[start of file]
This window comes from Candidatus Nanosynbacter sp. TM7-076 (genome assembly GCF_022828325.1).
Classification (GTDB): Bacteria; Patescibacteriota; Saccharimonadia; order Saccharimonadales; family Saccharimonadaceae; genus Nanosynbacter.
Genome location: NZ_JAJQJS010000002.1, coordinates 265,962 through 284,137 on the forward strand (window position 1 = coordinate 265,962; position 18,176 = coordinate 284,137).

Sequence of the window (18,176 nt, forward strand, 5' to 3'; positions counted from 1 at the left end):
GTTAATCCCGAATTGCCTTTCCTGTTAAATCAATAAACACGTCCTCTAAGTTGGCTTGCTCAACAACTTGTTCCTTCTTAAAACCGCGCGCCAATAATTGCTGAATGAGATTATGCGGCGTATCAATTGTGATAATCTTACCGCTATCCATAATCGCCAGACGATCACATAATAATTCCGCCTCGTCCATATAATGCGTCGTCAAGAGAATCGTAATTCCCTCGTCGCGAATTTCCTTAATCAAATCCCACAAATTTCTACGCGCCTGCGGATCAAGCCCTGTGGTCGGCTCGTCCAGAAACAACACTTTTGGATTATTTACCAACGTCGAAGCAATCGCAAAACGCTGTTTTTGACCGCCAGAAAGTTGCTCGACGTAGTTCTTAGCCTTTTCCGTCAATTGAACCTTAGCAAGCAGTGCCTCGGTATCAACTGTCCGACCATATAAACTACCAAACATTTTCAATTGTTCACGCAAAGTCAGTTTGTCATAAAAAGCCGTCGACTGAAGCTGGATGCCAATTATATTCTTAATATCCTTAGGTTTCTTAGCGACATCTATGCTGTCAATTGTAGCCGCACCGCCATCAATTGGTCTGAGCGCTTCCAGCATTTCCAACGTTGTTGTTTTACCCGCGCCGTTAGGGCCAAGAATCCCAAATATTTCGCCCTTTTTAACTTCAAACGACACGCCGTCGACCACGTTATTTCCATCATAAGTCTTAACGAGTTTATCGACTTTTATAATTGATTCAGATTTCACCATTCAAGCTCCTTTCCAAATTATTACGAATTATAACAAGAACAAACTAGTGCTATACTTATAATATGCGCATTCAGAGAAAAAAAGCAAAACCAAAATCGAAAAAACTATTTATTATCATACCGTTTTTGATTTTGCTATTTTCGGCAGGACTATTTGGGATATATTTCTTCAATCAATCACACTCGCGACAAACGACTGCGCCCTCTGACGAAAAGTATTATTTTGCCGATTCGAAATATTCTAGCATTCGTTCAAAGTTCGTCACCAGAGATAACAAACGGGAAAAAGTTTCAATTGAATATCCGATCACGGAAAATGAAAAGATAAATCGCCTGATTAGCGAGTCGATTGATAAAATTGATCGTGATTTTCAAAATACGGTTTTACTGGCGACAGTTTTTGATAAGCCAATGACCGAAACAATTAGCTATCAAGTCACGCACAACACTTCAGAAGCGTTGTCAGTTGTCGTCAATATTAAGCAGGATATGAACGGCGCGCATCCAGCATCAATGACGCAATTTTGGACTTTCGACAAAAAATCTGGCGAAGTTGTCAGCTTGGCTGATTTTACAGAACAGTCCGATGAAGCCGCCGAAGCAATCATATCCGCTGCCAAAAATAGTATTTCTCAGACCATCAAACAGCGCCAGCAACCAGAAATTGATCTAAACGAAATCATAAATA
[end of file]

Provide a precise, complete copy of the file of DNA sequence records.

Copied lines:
This window comes from Candidatus Nanosynbacter sp. TM7-076 (genome assembly GCF_022828325.1).
Classification (GTDB): Bacteria; Patescibacteriota; Saccharimonadia; order Saccharimonadales; family Saccharimonadaceae; genus Nanosynbacter.
Genome location: NZ_JAJQJS010000002.1, coordinates 265,962 through 284,137 on the forward strand (window position 1 = coordinate 265,962; position 18,176 = coordinate 284,137).

Sequence of the window (18,176 nt, forward strand, 5' to 3'; positions counted from 1 at the left end):
GTTAATCCCGAATTGCCTTTCCTGTTAAATCAATAAACACGTCCTCTAAGTTGGCTTGCTCAACAACTTGTTCCTTCTTAAAACCGCGCGCCAATAATTGCTGAATGAGATTATGCGGCGTATCAATTGTGATAATCTTACCGCTATCCATAATCGCCAGACGATCACATAATAATTCCGCCTCGTCCATATAATGCGTCGTCAAGAGAATCGTAATTCCCTCGTCGCGAATTTCCTTAATCAAATCCCACAAATTTCTACGCGCCTGCGGATCAAGCCCTGTGGTCGGCTCGTCCAGAAACAACACTTTTGGATTATTTACCAACGTCGAAGCAATCGCAAAACGCTGTTTTTGACCGCCAGAAAGTTGCTCGACGTAGTTCTTAGCCTTTTCCGTCAATTGAACCTTAGCAAGCAGTGCCTCGGTATCAACTGTCCGACCATATAAACTACCAAACATTTTCAATTGTTCACGCAAAGTCAGTTTGTCATAAAAAGCCGTCGACTGAAGCTGGATGCCAATTATATTCTTAATATCCTTAGGTTTCTTAGCGACATCTATGCTGTCAATTGTAGCCGCACCGCCATCAATTGGTCTGAGCGCTTCCAGCATTTCCAACGTTGTTGTTTTACCCGCGCCGTTAGGGCCAAGAATCCCAAATATTTCGCCCTTTTTAACTTCAAACGACACGCCGTCGACCACGTTATTTCCATCATAAGTCTTAACGAGTTTATCGACTTTTATAATTGATTCAGATTTCACCATTCAAGCTCCTTTCCAAATTATTACGAATTATAACAAGAACAAACTAGTGCTATACTTATAATATGCGCATTCAGAGAAAAAAAGCAAAACCAAAATCGAAAAAACTATTTATTATCATACCGTTTTTGATTTTGCTATTTTCGGCAGGACTATTTGGGATATATTTCTTCAATCAATCACACTCGCGACAAACGACTGCGCCCTCTGACGAAAAGTATTATTTTGCCGATTCGAAATATTCTAGCATTCGTTCAAAGTTCGTCACCAGAGATAACAAACGGGAAAAAGTTTCAATTGAATATCCGATCACGGAAAATGAAAAGATAAATCGCCTGATTAGCGAGTCGATTGATAAAATTGATCGTGATTTTCAAAATACGGTTTTACTGGCGACAGTTTTTGATAAGCCAATGACCGAAACAATTAGCTATCAAGTCACGCACAACACTTCAGAAGCGTTGTCAGTTGTCGTCAATATTAAGCAGGATATGAACGGCGCGCATCCAGCATCAATGACGCAATTTTGGACTTTCGACAAAAAATCTGGCGAAGTTGTCAGCTTGGCTGATTTTACAGAACAGTCCGATGAAGCCGCCGAAGCAATCATATCCGCTGCCAAAAATAGTATTTCTCAGACCATCAAACAGCGCCAGCAACCAGAAATTGATCTAAACGAAATCATAAATA